No One Was Safe from the Mortgage Crisis

by Mark Wellborn


Perhaps one of the last people that you would expect to fall victim to the sub-prime mortgage crisis would be a journalist that warned it was coming.

In 2004, NY Times business reporter Edmund Andrews bought a home in Silver Spring that he couldn’t afford and waded neck-deep into sub-prime mortgage hell. Two years later, he had a mountain of credit card debt and his relationship with his fiancée was falling apart.

Andrews (now seven months behind on his mortgage payments) wrote about his experience in a recent NY Times magazine piece, and the article reveals that the mortgage crisis affected even the most informed of people.

From the article:

“If there was anybody who should have avoided the mortgage catastrophe, it was I. As an economics reporter for The New York Times, I have been the paper’s chief eyes and ears on the Federal Reserve for the past six years. I watched Alan Greenspan and his successor, Ben S. Bernanke, at close range. I wrote several early-warning articles in 2004 about the spike in go-go mortgages. Before that, I had a hand in covering the Asian financial crisis of 1997, the Russia meltdown in 1998 and the dot-com collapse in 2000. I know a lot about the curveballs that the economy can throw at us.”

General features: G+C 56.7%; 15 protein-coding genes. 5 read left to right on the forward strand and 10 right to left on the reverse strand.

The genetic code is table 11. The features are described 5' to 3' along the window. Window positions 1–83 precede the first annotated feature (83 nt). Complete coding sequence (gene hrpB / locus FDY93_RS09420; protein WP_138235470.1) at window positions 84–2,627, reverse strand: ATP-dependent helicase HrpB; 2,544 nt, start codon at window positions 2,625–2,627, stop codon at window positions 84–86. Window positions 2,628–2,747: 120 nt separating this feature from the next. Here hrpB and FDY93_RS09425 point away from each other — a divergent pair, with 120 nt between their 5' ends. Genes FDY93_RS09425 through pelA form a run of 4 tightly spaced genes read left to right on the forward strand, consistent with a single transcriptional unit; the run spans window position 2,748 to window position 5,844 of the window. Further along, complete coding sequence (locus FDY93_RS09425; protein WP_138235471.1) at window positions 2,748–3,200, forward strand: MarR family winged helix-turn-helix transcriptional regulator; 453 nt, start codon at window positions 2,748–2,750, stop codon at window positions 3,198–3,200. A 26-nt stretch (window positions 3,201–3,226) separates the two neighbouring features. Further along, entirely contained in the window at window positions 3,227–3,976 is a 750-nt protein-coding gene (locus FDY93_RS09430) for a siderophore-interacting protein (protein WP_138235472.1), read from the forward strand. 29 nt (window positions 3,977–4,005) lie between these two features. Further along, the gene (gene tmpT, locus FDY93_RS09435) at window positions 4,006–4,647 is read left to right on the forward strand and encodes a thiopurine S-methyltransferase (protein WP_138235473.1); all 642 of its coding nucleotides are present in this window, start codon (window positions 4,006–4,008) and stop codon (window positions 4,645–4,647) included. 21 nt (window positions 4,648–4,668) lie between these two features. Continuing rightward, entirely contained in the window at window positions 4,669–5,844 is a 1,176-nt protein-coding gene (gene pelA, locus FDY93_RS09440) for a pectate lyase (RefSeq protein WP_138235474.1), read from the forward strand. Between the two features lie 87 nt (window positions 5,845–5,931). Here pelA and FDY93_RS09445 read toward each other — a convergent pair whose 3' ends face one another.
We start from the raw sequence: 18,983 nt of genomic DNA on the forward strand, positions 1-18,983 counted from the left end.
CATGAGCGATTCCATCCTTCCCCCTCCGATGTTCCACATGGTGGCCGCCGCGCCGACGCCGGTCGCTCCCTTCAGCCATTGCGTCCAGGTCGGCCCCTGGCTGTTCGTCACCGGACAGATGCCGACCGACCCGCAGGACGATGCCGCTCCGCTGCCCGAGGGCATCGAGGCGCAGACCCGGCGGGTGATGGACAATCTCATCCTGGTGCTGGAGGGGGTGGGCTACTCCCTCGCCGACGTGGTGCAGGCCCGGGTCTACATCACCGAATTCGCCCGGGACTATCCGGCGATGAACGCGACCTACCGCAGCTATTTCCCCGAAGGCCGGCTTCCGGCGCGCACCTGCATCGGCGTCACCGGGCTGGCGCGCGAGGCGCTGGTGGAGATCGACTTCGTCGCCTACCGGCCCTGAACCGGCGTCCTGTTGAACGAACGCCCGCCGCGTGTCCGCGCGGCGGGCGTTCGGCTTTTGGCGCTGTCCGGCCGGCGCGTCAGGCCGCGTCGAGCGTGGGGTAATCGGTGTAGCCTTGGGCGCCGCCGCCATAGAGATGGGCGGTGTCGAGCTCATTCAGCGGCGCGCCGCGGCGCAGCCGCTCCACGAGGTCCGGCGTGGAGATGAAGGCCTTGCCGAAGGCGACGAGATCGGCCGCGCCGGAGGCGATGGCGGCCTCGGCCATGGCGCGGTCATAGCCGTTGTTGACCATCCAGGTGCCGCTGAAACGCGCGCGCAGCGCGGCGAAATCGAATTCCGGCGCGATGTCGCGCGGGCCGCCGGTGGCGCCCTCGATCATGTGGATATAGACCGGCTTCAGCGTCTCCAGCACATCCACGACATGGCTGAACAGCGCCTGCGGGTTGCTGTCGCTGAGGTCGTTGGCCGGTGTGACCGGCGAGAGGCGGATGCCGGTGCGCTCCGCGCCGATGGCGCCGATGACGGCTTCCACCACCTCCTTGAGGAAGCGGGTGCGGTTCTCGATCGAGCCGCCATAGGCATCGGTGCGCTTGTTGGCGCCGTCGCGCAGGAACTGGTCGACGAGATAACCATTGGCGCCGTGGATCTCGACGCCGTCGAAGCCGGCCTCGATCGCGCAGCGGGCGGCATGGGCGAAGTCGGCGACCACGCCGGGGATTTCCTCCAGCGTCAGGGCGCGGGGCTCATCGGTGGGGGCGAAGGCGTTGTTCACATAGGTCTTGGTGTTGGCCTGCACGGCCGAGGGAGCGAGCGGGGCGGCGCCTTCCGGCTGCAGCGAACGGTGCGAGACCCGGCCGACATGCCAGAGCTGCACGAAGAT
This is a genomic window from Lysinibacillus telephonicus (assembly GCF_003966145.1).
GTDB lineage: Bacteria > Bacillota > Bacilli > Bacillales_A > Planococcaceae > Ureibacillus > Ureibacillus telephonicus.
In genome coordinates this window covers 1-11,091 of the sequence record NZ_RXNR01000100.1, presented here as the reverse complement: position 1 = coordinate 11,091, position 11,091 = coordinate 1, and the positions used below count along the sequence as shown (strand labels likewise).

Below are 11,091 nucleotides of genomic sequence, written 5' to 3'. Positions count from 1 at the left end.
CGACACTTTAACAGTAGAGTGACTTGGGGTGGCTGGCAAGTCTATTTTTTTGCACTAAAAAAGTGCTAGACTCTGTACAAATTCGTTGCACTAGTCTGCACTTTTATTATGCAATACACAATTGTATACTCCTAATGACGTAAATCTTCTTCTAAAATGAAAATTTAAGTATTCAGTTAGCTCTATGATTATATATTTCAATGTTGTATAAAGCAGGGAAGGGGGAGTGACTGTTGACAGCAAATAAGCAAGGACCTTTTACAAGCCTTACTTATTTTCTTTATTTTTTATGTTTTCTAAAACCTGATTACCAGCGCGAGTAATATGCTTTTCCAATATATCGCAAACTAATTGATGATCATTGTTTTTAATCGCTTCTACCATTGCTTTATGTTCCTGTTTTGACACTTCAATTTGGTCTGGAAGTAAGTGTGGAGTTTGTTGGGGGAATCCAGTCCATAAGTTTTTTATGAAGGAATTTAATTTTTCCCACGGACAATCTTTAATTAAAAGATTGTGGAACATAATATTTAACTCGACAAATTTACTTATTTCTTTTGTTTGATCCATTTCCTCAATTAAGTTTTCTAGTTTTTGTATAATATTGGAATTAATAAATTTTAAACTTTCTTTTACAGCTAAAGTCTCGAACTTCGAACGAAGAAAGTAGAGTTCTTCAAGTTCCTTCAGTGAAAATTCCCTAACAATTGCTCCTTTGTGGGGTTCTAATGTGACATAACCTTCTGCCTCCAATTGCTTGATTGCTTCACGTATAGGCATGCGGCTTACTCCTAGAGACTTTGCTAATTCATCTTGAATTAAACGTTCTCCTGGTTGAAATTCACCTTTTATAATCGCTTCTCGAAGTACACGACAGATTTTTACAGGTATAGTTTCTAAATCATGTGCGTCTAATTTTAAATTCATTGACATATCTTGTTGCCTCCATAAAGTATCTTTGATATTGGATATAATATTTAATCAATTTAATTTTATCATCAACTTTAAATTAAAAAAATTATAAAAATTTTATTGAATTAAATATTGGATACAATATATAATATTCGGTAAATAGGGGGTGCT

The full article can be read here. It is long, but well worth the time.

This article originally published at https://dc.urbanturf.com/articles/blog/no_one_was_safe_from_the_mortgage_crisis/928


  1. me said at 6:52 pm on Tuesday May 19, 2009:

    I read this article and I thought it was a very good read.  He bought a house he couldn’t afford and
    acquired credit card debt he couldn’t afford to pay back (almost $50K at one point).

    I feel bad for people who are in bad financial situations because of medical bills or something.  But this guy doesn’t get my sympathy at all.  He and his wife lived beyond their means, plain and simple (to the tune of $3000/month).

    And now Obama wants us to bail out this irresponsible jackass.  Great.

  1. Jan Johnson said at 10:45 am on Wednesday May 20, 2009:

    I can’t help but wonder if this is not an indication that Mr. Andrews doesn’t fundamentally understand a balance sheet. If that’s the case, why on earth does the times have him as economics writer?

  1. Tim said at 12:27 pm on Wednesday May 20, 2009:

    This whole mess goes far beyond numbers… Its a twisted tale of materialism, societal pressures and an “American” sense of entitlement. Knowing better does not necessarily equate to doing better.

  1. nobody said at 9:25 pm on Thursday May 21, 2009:

    Read Megan McArdle’s article from The Atlantic today for further insights.  He was not remarkably candid about his troubles, he left out two bankruptcies his wife filed to discharge debts.  The second one while married to him in 2007.


  1. Kevin said at 12:34 am on Thursday May 28, 2009:

    Tim has it right.  His particular story was one of love and “re-starting” as it was of suffering through the financial crisis.  It does show that no one is immune though.  What was crazy about it - IMO - was how he just kept refinancing…I guess he, obviously, was not the only one though.


Comments are closed.

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